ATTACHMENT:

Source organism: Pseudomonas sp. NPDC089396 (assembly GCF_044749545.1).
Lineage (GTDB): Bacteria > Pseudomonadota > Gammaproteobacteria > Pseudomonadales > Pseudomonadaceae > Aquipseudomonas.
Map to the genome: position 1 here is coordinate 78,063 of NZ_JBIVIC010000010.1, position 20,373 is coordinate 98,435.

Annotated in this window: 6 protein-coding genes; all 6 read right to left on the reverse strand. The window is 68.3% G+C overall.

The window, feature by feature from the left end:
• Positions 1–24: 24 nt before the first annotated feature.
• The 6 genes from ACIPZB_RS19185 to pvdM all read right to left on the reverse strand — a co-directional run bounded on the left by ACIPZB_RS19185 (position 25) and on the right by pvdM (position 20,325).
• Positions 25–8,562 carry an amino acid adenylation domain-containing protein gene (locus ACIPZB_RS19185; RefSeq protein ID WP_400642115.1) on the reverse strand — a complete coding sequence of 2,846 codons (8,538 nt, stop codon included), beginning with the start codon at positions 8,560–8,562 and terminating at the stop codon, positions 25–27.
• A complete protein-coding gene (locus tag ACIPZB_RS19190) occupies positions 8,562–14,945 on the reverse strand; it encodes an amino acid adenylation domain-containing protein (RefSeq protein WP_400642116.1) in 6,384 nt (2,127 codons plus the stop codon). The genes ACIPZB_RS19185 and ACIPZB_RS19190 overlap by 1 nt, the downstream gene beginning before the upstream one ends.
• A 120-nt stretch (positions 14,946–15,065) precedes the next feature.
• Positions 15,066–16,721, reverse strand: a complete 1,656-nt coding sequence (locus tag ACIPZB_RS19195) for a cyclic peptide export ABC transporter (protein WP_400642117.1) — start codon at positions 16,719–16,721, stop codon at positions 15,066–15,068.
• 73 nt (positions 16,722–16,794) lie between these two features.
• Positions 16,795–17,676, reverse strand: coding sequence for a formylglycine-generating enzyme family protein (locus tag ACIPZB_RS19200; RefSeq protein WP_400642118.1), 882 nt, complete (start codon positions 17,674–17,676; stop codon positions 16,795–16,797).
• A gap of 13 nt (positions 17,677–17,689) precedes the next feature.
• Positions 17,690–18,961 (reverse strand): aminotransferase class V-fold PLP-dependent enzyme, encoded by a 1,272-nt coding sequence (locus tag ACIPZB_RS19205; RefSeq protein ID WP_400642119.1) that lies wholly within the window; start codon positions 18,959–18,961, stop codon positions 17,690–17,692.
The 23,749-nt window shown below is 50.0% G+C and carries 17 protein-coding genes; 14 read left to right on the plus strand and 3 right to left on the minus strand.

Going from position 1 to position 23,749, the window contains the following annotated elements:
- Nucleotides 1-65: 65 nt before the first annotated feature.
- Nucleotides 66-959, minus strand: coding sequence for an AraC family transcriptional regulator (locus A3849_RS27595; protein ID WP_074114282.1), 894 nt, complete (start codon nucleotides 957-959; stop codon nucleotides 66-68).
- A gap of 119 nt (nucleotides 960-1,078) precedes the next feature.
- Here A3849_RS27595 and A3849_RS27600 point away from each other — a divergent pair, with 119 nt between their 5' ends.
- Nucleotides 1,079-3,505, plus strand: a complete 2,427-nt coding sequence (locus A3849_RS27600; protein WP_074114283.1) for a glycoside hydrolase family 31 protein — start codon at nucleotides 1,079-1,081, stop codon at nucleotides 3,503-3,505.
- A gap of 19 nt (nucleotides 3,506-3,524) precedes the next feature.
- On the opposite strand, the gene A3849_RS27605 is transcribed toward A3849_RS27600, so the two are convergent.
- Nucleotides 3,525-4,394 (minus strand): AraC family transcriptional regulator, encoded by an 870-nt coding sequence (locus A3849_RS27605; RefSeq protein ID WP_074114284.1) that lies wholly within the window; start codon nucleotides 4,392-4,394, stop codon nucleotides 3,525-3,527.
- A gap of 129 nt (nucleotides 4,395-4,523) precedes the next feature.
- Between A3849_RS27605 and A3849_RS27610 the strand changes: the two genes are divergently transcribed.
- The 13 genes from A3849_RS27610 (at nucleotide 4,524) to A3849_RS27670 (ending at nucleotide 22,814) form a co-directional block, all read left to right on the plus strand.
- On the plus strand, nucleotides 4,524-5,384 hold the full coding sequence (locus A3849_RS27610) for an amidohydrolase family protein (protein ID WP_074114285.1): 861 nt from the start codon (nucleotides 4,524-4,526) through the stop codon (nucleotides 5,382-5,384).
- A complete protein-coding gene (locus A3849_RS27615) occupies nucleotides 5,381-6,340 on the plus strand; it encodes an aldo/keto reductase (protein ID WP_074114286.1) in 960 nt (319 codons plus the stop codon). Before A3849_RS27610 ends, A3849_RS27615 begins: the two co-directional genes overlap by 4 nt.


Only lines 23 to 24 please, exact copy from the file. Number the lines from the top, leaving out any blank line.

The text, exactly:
- A gap of 19 nt (nucleotides 3,506-3,524) precedes the next feature.
- On the opposite strand, the gene A3849_RS27605 is transcribed toward A3849_RS27600, so the two are convergent.